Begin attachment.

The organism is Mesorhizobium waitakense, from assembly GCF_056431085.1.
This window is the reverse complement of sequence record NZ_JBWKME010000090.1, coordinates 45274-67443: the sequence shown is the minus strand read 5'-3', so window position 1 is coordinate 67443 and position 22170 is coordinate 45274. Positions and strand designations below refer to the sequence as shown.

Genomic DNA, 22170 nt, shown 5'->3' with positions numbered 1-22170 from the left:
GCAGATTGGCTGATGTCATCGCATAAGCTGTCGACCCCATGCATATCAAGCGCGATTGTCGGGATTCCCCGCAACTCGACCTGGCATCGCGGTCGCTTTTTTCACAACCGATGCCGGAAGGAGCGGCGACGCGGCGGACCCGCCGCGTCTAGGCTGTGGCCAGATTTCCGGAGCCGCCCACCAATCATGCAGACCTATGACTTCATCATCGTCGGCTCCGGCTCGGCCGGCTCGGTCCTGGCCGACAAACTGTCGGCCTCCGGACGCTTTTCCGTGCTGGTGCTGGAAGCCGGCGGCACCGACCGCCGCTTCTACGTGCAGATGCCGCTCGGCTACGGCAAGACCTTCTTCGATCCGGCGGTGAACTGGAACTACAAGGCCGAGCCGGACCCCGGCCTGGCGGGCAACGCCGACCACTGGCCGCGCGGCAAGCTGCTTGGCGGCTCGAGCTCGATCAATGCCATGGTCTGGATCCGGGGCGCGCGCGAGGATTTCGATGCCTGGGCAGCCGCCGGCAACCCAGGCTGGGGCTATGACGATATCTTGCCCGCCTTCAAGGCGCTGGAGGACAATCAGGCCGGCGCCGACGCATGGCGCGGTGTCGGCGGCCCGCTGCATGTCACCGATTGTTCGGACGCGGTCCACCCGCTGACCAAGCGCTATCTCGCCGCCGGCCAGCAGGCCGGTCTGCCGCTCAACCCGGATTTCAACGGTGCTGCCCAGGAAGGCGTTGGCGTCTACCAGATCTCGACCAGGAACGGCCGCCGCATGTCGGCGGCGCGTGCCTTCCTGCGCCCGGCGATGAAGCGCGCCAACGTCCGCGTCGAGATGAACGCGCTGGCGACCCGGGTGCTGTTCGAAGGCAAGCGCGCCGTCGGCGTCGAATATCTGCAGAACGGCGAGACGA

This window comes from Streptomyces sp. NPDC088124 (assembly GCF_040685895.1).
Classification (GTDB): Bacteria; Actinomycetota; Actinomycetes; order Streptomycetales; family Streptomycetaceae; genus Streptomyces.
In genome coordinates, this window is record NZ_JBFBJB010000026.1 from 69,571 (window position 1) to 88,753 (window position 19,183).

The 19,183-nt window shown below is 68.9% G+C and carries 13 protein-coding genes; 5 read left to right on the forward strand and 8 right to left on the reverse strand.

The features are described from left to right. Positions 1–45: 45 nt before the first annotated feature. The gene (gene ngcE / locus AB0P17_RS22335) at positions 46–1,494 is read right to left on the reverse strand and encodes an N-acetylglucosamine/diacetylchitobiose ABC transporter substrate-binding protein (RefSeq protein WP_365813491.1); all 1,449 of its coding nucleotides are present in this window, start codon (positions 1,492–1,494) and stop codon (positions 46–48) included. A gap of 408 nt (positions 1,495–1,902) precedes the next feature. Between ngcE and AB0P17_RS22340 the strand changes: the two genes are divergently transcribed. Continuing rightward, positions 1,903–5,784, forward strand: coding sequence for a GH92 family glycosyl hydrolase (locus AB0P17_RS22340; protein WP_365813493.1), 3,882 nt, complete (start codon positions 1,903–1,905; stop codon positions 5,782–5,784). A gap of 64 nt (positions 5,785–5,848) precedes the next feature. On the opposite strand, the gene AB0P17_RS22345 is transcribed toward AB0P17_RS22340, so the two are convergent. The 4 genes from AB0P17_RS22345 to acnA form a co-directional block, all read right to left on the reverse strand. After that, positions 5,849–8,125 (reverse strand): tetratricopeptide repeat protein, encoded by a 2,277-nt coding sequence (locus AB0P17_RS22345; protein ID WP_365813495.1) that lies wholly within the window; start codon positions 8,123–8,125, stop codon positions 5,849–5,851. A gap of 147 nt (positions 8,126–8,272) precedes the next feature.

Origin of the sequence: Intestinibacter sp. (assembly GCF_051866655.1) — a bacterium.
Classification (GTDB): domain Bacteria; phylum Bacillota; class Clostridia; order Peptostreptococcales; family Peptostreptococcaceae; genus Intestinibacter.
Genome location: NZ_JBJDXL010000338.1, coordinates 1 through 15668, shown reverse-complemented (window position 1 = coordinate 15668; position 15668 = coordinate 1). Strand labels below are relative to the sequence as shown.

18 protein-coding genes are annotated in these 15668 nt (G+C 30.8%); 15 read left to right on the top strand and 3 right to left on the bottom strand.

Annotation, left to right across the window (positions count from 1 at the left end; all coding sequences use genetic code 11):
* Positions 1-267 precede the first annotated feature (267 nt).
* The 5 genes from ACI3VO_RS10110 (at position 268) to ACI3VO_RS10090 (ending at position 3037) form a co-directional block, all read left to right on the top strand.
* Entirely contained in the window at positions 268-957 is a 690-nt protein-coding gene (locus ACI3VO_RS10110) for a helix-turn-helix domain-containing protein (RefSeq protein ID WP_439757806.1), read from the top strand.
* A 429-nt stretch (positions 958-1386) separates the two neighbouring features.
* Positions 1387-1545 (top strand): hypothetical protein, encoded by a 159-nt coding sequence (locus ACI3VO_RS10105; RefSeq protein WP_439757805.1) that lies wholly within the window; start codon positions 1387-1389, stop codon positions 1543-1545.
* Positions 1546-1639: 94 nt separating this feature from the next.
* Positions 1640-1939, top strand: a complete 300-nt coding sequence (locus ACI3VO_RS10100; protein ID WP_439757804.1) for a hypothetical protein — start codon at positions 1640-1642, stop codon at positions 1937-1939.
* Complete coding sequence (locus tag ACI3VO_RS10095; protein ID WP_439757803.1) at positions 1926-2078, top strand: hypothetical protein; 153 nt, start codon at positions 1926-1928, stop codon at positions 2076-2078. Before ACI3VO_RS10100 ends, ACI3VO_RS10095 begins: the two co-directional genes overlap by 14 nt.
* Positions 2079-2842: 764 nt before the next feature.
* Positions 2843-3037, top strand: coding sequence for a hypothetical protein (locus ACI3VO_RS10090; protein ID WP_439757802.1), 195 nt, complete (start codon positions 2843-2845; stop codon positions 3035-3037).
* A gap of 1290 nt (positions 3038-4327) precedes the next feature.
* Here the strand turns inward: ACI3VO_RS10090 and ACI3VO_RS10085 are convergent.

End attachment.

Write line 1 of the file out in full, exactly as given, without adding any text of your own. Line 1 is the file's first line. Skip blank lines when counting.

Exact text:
The organism is Mesorhizobium waitakense, from assembly GCF_056431085.1.